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such a floating armament is colossal, and until within the decade 1890-1900 it was borne exclusively by the taxpayers of the United Kingdom. As the benefits of united empire have become more consciously appreciated in the Colonies, and the value of the fleet as an insurance for British commerce has been recognized, a desire manifested itself on the part of the self-governing colonies to contribute towards the formation of a truly Imperial navy. As yet the movement remains in its infancy. In 1895 the Australasian colonies voted a small subsidy of £126,000 per annum for the maintenance of an Australasian squadron, and in 1897 the Cape Colony also offered a contribution of £30,000 a year to be used at the discretion of the Imperial Govern-


ment for naval purposes. The Colonies have also contributed in some degree to their own naval defence by the erection of fortifications at selected points upon their shores. The net cost of the navy to the Imperial exchequer, as estimated for the year 1900-1901, was £27,522,600. Though available for service throughout the empire, and forming the principal bulwark of colonial defence, the cost, with the trivial exceptions named, is still borne exclusively by the Home Government, and recruiting for the navy is carried on wholly in the British isles. The following comparative list of the navies of the world is taken from the Statesman's Year-Book for 1901 :—

Strength of the Principal Navies of the World in April 1901.


j | I !

Italy. Japan. U.S.A. Germany. United France. Kingdom. Afloat. } Bldg. I Afloat. I Bldg. Afloat. I Bldg. Afloat. Bldg. : Afloat. | Bldg. Afloat. Bldg. Afloat. : Bldg 2 21 Battleships, 1st class 15 9 12 ,, 2nd ,, 2 7 11 „ 3rd „ 4 9 Seagoing, 4th class 8 3 8 Coast defence (modern) . 11 5 13 13 „ „ (old) 1 12 4 Armoured cruisers. 2 2 1 21 1st class cruisers . Other cruisers, protected or 15 14 28 2 16 12 38 2 100 belted 16 3 1 8 9 15 2 15 Torpedo gunboats, &c. . 14 11 21 16 27 10 20 14 18 10 100 Destroyers 7 26 17 25 47 (?)10 40 4 37 2 15 1st class torpedo boats . 138 14 25 I 6 98 151 36 143 2nd and 3rd class torpedo boats 175 1 2 I 6 Unknown 28 11 1 Submarines . 1 1 Rams (special) ! i 1 Torpedo depot ships (special) covers those still on the stocks or Under the head of “afloat” all ships ready or nearly ready for sea are included. “Building only just launched, which will not be completed for a yeai Land defence has hitherto been regarded as forming a secondary branch of the great question of Imperial defence. But though secondary it has been intimately connected with the development and internal growth of the empire. In the case of the first settlement of the American colonies they were expected to provide for their own land defence. To some extent in the early part of their career they carried out this expectation, and even on occasion, as in the taking of Louisburg, which was subsequently given back at the peace of Aix-la-Chapelle as the price of the French evacuation of Madras, rendered public service to the empire at large. In India the principle of local self-defence was from the beginning carried into practice by the East India Company. But in America the claim of the French wars proved too heavy for local resources. In 1755 Great Britain intervened with troops sent from home under General Braddock, and up to the outbreak of the American war the cost of the defence of the North American colonies was borne by the Imperial exchequer. To meet this expense the Imperial parliament took upon itself the right to tax the American colonies. In 1765 a Quartering Act was passed by which 10 000 Imperial troops were quartered in the colonies. As a result of the American war which followed and led to the loss of the colonies affected, the Imperial authorities accepted the charge of the land defences of the empire, and with the exception of India and the Hudson Bay territories, where the trading companies determined to pay their own expenses, the whole cost of Imperial defence was borne, as the cost of the navy still is, by the taxpayers of the United Kingdom This condition of affairs lasted till the end of the Napoleonic wars. During the thirty years’ peace which followed there came time for reconsideration. I he fiscal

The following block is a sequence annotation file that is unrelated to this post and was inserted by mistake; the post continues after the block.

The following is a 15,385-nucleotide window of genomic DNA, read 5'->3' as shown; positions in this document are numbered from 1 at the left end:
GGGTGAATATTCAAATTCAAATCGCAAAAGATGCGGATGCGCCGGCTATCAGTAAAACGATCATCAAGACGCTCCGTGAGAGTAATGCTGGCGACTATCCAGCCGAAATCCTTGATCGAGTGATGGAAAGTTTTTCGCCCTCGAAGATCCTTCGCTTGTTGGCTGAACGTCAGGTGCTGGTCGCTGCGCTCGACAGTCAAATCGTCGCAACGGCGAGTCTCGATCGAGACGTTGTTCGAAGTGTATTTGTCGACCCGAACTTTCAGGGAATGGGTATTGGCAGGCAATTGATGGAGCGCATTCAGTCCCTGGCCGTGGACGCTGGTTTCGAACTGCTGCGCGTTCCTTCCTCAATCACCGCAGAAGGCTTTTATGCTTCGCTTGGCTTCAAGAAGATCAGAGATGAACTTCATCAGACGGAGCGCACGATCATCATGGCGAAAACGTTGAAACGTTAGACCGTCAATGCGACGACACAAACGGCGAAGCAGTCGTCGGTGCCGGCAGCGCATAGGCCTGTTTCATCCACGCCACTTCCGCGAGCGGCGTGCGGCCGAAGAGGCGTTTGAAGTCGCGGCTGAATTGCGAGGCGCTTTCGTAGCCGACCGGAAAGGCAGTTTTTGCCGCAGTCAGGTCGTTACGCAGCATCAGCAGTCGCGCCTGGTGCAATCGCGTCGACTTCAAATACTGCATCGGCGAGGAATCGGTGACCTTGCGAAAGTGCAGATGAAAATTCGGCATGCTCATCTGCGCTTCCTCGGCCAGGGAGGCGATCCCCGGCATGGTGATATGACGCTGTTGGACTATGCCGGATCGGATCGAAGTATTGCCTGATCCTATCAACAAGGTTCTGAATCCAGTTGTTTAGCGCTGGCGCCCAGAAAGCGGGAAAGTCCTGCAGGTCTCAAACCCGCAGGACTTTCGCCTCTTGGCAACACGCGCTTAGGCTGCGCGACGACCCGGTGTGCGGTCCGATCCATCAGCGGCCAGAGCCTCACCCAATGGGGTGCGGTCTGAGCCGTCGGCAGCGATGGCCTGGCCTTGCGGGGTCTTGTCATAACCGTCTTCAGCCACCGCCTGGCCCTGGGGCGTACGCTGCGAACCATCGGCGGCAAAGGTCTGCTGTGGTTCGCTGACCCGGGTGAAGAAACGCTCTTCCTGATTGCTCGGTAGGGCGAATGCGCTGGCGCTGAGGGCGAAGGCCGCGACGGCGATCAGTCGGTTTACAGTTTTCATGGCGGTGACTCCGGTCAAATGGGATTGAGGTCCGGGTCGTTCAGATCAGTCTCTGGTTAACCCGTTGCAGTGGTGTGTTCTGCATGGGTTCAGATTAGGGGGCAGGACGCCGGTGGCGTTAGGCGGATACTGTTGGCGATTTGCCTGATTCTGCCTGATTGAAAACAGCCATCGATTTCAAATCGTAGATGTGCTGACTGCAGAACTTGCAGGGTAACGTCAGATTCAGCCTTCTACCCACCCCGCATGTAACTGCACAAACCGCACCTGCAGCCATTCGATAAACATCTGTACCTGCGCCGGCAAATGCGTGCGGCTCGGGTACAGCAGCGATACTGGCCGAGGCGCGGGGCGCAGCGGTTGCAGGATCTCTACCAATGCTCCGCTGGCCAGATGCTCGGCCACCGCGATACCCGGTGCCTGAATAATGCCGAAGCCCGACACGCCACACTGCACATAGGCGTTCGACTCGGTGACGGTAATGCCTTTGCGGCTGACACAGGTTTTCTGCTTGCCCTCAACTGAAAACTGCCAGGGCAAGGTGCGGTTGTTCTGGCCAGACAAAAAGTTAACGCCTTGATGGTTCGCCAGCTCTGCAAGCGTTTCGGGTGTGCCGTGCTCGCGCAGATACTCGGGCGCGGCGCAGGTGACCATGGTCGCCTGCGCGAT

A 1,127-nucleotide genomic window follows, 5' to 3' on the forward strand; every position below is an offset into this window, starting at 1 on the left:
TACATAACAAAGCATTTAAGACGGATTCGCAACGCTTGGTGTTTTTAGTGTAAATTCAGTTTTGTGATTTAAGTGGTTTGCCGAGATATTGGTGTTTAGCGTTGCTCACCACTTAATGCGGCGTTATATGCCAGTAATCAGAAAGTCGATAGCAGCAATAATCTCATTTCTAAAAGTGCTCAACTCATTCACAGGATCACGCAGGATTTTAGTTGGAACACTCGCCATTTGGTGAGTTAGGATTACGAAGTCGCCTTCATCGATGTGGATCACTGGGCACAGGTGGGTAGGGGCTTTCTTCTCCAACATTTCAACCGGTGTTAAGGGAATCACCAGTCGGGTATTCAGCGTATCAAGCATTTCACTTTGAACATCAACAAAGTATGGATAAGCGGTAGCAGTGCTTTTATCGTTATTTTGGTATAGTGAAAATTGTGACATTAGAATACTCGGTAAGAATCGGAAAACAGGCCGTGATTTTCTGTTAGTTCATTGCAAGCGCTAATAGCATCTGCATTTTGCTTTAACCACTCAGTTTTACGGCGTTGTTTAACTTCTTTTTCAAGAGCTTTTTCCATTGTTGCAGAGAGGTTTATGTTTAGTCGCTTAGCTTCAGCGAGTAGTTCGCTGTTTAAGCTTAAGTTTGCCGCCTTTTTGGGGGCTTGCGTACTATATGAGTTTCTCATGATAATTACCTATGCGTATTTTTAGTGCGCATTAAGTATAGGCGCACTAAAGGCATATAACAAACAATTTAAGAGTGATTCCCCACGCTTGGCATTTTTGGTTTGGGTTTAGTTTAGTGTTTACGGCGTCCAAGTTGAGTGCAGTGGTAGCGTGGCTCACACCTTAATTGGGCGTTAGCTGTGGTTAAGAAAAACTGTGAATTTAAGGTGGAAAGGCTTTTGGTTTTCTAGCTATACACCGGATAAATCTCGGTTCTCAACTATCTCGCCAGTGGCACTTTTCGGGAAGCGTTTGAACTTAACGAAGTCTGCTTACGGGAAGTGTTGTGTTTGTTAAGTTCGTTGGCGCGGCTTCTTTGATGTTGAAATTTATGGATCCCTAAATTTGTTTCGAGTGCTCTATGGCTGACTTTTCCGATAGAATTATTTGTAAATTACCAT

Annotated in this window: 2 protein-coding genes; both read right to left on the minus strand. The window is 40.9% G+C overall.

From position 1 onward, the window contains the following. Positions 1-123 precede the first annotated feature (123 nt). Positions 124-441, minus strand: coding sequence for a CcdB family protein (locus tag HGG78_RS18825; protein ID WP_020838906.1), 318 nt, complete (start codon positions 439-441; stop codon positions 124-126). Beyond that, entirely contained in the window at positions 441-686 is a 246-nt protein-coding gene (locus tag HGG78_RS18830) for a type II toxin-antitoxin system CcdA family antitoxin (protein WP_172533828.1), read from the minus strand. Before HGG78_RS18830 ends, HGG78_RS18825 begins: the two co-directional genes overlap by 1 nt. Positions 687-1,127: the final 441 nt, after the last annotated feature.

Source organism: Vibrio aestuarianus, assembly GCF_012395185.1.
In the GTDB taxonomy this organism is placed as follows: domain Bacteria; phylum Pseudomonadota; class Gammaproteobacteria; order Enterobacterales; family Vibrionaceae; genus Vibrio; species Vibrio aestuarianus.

changes which towards the middle of the 19th centuiy gave to the self-governing colonies the command of their own resources very naturally carried with them the consequence that a call should be made on colonial exchequers to provide for their own governing expenses. Of these defence is obviously one of the most essential. Coincidently, there fore, with the movements of free trade at home, the renunciation of what was known as the _ mercantile system and the accompanying grants of constitutional freedom to the colonies, a movement for the reorganization of Imperial defence was set on foot. In the decade which elapsed between 1846 and 1856 the movement as regards the colonies was confined chiefly to calls made upon them to contribute to their own defence by providing barracks, fortifications, &c., for the accommodation of Imperial troops, and in some cases paying for the use of troops not strictly required for Imperial purposes. In 18o7 the Australian colonies agreed to pay the expenses of the Imperial garrison quartered in Australia. This was a very wide step from the Imperial attempt to tax the American colonies for a similar purpose in the preceding century. Nevertheless, in evidence given before a departmental committee in 1859, it was shown that at that time the Colonies of Great Britain were free from almost every obligation of contributing either by personal service or money payment towards their own defence, and that the cost of military expenditure in the Colonies in the preceding year had amounted in round figures to M0UU,UUu. A committee of the House of Commons sat in 1861 to consider the question, and in 1862 it was resolved without a division, that “colonies exercising the right of sellgovernment ought to undertake the mam responsibility oi providing for their own internal order and security, and